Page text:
The original 3DS model has always had one weak point over previous generations of Nintendo handhelds: battery life. This shortcoming opened the door for all sorts of battery expansions for the original 3DS, from the excellent Nyko clip-on unit to our personal favourite, the Mugen replacement battery. This accessory was an entirely new undercarriage for the original 3DS that housed a power pack around three times the capacity. As we found in my 3DS Battery test of the 3DS Mugen battery, it took the system to around 15 hours.
Strangely though, there are very few bigger battery options for the newer 3DS XL. Perhaps this is testament to the device's already improved duration, or its already larger size. Mugen is one of the first companies to answer the call of the super-long-lasting 3DS XL; it has just released the 3DS XL (or LL if you're in Japan) version of its battery replacement, again tripling the size of the power lurking below those two screens. Keen to put it to the test, we got hold of one.
First off, you need to get hold of the battery pack that matches (or possibly complements) the colour of your 3DS XL. We've got a pearl white 3DS XL and were expecting this less common colour to be hard to match. However, Mugen was able to supply a matching back panel with no questions asked.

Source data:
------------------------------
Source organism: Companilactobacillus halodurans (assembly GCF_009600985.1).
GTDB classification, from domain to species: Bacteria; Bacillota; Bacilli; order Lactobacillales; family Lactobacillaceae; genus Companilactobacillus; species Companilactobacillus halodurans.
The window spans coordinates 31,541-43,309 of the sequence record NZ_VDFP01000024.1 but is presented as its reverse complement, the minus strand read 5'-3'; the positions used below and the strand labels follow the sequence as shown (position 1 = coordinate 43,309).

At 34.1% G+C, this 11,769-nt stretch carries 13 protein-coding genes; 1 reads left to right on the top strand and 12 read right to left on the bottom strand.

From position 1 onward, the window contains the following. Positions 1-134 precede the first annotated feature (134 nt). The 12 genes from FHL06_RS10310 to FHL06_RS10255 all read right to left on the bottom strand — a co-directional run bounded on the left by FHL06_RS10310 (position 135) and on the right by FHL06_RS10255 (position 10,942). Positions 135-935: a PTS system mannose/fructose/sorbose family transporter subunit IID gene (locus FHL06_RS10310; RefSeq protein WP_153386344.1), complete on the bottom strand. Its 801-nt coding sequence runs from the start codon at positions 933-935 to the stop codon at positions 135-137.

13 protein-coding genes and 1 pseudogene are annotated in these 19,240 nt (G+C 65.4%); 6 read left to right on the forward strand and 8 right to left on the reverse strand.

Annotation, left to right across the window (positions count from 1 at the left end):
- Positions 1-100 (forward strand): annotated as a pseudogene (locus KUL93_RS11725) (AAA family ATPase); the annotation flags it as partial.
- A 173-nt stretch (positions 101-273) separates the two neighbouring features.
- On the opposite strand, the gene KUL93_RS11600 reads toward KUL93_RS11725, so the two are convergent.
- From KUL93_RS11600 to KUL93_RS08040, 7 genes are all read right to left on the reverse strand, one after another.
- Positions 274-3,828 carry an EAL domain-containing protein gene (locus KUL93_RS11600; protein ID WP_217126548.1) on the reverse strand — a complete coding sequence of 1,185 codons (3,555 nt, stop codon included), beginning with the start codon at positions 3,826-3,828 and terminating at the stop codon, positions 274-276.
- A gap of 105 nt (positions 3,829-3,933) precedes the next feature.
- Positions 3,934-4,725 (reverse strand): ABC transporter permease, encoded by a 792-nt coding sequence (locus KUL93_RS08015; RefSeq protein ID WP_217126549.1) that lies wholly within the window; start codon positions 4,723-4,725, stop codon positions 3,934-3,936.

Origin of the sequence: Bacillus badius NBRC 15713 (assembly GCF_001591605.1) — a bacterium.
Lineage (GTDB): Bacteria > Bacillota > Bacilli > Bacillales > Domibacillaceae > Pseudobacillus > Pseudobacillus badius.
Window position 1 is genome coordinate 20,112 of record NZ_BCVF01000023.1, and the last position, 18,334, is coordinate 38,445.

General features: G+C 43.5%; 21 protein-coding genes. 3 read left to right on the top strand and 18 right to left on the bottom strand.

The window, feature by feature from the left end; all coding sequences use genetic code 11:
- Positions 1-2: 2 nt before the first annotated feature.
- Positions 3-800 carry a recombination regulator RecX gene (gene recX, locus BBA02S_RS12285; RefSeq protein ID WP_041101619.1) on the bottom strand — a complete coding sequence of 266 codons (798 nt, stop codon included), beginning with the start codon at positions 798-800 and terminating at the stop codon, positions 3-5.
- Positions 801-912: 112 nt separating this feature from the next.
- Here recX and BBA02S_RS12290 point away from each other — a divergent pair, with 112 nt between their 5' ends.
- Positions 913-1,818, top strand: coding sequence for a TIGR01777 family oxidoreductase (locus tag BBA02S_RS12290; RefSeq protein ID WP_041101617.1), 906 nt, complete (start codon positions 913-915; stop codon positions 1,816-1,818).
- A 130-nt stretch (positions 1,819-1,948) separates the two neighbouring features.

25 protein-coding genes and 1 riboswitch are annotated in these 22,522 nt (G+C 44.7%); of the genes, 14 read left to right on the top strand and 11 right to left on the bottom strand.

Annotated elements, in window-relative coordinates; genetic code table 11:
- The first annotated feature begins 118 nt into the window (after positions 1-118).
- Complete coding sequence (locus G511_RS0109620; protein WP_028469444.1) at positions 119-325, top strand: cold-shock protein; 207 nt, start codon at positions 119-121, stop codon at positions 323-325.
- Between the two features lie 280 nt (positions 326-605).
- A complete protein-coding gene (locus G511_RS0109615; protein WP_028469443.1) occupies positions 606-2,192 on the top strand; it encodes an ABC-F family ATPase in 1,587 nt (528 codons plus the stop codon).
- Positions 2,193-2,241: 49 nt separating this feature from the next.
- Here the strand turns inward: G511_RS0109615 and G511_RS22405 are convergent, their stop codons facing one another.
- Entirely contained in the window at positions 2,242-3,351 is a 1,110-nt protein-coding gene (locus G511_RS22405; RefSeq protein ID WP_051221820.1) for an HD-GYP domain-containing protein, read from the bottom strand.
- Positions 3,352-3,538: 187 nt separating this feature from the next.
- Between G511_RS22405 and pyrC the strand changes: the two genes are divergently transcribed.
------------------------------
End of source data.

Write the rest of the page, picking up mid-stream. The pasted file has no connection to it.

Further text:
Upon arrival it took about five minutes to fit. Just unscrew the two upper screws on the rear of the 3DS XL, then with some careful wiggling (we think that's the technical term for it) you can flip it off. From there you can pop out the existing battery, insert the bigger Mugen cell and screw on the new rear cover.
First impressions are that this greatly increases the size and weight of the 3DS XL. Now, where as we quite liked the diminutive size of the original 3DS and were a little reticent to make it any bigger, the XL is already a monster so making it larger still feels like less of an issue. The rear housing of the Mugen is a surprisingly good fit for the pearl white upper of the 3DS XL — it looks as if it has been manufactured with the big battery already in it. The lines of the upper case are matched a bit better than they were with the old Mugen 3DS battery, which went for an industrial-bevelled look rather than smooth lines of the 3DS XL unit.
In the hands it feels solid and well built; we could happily hold it without discomfort, although perhaps would be less inclined to play it standing up for too long – preferring instead to rest it on the lap or a table.
The real news here is how long the 3DS XL now lasts; whereas we used to get between 4 to 6 hours of gameplay we're now seeing between 14 to 16 hours (or even 20 hours with all the power saving switched on). If you're like us then you probably have a habit of charging your 3DS XL every night, but now we've found we can almost get through a week without even thinking of charging.
It will be interesting to see how well this performance keeps up, but first impressions of both build and duration are excellent. The Mugen 3DS XL battery is available from the Mugen website now.